Katie May (BJH ’09), a digital copy editor with the Winnipeg Free Press, is the winner of this year’s Greg Clark Award for early career journalists. She has also been named the winner–for the second year in a row–of the 2013 Goff Penny Memorial Prize for Young Canadian Journalists in the under 25,000 circulation category.
The Greg Clark award gives working journalists the opportunity to spend a week gathering information and gaining insight about a specific issue or beat. Katie will spend a week at a birthing centre in Rankin Inlet, Nunavut, to see how its particular approach could help First Nation women in remote northern Manitoba.
“Delivering quality health care–and in many cases, receiving it–is no small task in Canada’s remote, northern communities,” says Katie, “places where birth rates and infant mortality rates are are often much higher than the national average. I’m grateful for the chance to explore what that means for expectant mothers trying to access pre- and neonatal care and for birthing centre staff trying to provide it. I hope that this experience will help me become a better journalist by more fully understanding health needs far beyond the country’s urban centres.”
“Katie May’s proposal fits perfectly with the objectives of the Greg Clark Award,” says broadcast journalist Tom Clark, chair of the jury and Greg Clark’s great-nephew. “Her project is intended to shed light in an area that typically receives little of it. What she will discover on this journey will have impliactions for all. It’s putting resources to work in the interest of good journalism.”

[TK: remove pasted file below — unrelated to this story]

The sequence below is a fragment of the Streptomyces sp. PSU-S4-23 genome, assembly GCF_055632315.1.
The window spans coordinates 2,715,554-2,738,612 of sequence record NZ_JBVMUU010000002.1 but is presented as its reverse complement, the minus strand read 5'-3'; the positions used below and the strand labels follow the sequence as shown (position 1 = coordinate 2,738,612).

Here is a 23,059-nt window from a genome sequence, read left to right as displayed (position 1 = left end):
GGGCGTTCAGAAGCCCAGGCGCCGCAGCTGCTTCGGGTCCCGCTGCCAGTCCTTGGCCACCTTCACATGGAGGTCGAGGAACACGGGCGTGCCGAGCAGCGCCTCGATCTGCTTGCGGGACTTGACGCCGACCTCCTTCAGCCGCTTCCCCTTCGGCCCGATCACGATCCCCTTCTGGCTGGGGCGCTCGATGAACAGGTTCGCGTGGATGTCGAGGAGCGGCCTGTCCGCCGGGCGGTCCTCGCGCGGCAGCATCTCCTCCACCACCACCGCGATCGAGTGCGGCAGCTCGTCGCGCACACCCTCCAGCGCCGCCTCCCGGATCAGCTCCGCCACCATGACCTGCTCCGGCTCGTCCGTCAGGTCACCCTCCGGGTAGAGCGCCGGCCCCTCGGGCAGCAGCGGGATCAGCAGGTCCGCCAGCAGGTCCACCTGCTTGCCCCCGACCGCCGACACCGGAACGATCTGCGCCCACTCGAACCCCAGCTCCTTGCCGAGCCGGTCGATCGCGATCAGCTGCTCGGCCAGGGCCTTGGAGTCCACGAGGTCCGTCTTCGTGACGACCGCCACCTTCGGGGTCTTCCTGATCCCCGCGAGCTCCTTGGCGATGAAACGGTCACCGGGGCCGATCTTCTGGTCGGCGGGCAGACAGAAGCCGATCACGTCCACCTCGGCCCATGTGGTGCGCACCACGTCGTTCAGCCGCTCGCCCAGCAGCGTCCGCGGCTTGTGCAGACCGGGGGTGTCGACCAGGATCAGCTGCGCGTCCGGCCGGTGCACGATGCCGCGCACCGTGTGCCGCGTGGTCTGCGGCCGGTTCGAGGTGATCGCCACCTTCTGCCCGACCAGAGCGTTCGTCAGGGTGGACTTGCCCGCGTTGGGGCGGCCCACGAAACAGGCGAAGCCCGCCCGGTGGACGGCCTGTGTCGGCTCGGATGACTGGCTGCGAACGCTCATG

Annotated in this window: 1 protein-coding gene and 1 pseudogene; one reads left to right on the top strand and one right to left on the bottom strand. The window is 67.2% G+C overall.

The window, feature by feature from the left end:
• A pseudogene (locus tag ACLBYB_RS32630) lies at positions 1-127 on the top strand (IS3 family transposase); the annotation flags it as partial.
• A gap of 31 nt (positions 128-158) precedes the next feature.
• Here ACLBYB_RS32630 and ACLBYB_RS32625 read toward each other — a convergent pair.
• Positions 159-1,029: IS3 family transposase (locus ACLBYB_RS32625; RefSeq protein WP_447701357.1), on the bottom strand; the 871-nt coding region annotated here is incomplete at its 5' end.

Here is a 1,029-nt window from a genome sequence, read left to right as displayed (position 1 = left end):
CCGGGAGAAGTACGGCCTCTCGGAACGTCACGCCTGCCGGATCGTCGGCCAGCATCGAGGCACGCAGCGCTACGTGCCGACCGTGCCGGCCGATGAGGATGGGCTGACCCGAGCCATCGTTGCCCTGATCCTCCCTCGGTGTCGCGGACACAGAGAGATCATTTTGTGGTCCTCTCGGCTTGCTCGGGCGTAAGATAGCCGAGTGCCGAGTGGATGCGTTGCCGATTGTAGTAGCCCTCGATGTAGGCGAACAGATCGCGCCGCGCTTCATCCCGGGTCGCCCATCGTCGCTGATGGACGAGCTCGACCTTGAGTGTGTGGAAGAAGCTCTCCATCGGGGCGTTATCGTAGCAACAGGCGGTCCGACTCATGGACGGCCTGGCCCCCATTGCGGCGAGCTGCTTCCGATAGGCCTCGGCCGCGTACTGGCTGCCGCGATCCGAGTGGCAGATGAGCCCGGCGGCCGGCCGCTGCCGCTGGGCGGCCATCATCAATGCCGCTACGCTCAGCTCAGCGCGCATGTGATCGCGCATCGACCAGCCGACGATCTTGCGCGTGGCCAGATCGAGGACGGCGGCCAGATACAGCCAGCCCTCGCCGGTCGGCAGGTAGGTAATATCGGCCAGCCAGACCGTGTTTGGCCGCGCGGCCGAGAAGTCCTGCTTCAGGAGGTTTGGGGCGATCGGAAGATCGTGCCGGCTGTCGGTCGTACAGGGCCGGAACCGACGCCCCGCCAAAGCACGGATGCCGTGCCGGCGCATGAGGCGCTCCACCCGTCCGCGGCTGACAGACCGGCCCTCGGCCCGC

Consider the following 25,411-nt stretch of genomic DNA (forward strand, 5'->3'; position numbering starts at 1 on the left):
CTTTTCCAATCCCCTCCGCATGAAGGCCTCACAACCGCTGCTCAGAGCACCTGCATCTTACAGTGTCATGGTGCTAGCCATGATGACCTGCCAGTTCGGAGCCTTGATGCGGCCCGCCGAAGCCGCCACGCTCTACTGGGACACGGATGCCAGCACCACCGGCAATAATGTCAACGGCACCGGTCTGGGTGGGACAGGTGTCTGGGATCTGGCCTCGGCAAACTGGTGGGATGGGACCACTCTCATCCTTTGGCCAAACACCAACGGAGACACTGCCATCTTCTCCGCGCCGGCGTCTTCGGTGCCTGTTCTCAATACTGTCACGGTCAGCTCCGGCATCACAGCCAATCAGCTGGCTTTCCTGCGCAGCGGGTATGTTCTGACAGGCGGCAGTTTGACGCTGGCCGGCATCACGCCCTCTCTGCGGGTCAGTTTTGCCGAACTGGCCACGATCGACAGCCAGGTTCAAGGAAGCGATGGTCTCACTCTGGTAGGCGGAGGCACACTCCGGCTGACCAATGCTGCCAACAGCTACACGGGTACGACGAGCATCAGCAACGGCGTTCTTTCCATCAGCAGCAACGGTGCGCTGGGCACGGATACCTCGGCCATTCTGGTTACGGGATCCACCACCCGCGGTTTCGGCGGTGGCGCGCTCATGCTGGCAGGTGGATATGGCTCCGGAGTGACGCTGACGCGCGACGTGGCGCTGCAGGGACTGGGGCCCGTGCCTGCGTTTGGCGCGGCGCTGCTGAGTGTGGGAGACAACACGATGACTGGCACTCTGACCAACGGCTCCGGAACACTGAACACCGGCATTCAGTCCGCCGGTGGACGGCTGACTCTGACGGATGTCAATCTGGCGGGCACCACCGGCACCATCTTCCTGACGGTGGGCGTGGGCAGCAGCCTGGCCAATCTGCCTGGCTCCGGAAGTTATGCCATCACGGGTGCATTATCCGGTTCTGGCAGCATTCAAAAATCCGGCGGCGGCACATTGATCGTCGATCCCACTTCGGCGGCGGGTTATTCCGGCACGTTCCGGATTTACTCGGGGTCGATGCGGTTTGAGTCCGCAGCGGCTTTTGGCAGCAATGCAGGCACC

The Goff Penny Awards honour work published in daily newspapers by young Canadian journalists between the ages of 20 and 25. Katie submitted a portfolio of work that she produced while working as a crime reporter and photographer at The Lethbridge Herald, prior to joining the Winnipeg Free Press. Included were an investigation into illegal suites in the Lethbridge area, an interview with the parents of a young man who was shot and killed by a local police officer, a story on the difficulties temporary foreign workers face when brought to Canada under a federal government program, and a special report on high school bullying. To be considered for the award, worth $1,500, Katie was required to submit four editorial articles published during 2013.